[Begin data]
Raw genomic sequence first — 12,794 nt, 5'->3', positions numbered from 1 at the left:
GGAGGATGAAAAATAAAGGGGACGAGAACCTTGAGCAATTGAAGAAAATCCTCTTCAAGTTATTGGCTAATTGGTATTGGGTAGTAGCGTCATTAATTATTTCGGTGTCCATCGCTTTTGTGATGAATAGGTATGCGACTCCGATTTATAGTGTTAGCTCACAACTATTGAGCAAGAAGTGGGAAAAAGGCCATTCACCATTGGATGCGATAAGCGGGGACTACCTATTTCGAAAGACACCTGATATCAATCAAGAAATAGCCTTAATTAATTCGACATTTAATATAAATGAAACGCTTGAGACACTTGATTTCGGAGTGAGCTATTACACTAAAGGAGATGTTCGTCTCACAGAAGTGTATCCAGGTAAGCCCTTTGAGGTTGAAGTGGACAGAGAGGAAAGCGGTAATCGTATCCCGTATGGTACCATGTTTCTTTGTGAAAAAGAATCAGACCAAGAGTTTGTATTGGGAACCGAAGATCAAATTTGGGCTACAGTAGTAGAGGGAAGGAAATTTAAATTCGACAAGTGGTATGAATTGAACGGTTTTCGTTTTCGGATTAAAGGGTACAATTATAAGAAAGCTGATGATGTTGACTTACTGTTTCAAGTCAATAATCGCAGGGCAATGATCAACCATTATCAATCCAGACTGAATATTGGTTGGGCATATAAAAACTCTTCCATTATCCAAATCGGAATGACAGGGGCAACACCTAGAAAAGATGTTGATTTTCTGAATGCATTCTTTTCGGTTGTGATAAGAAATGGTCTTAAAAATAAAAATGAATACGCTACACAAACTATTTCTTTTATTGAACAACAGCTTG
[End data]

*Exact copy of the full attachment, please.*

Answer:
Raw genomic sequence first — 12,794 nt, 5'->3', positions numbered from 1 at the left:
GGAGGATGAAAAATAAAGGGGACGAGAACCTTGAGCAATTGAAGAAAATCCTCTTCAAGTTATTGGCTAATTGGTATTGGGTAGTAGCGTCATTAATTATTTCGGTGTCCATCGCTTTTGTGATGAATAGGTATGCGACTCCGATTTATAGTGTTAGCTCACAACTATTGAGCAAGAAGTGGGAAAAAGGCCATTCACCATTGGATGCGATAAGCGGGGACTACCTATTTCGAAAGACACCTGATATCAATCAAGAAATAGCCTTAATTAATTCGACATTTAATATAAATGAAACGCTTGAGACACTTGATTTCGGAGTGAGCTATTACACTAAAGGAGATGTTCGTCTCACAGAAGTGTATCCAGGTAAGCCCTTTGAGGTTGAAGTGGACAGAGAGGAAAGCGGTAATCGTATCCCGTATGGTACCATGTTTCTTTGTGAAAAAGAATCAGACCAAGAGTTTGTATTGGGAACCGAAGATCAAATTTGGGCTACAGTAGTAGAGGGAAGGAAATTTAAATTCGACAAGTGGTATGAATTGAACGGTTTTCGTTTTCGGATTAAAGGGTACAATTATAAGAAAGCTGATGATGTTGACTTACTGTTTCAAGTCAATAATCGCAGGGCAATGATCAACCATTATCAATCCAGACTGAATATTGGTTGGGCATATAAAAACTCTTCCATTATCCAAATCGGAATGACAGGGGCAACACCTAGAAAAGATGTTGATTTTCTGAATGCATTCTTTTCGGTTGTGATAAGAAATGGTCTTAAAAATAAAAATGAATACGCTACACAAACTATTTCTTTTATTGAACAACAGCTTG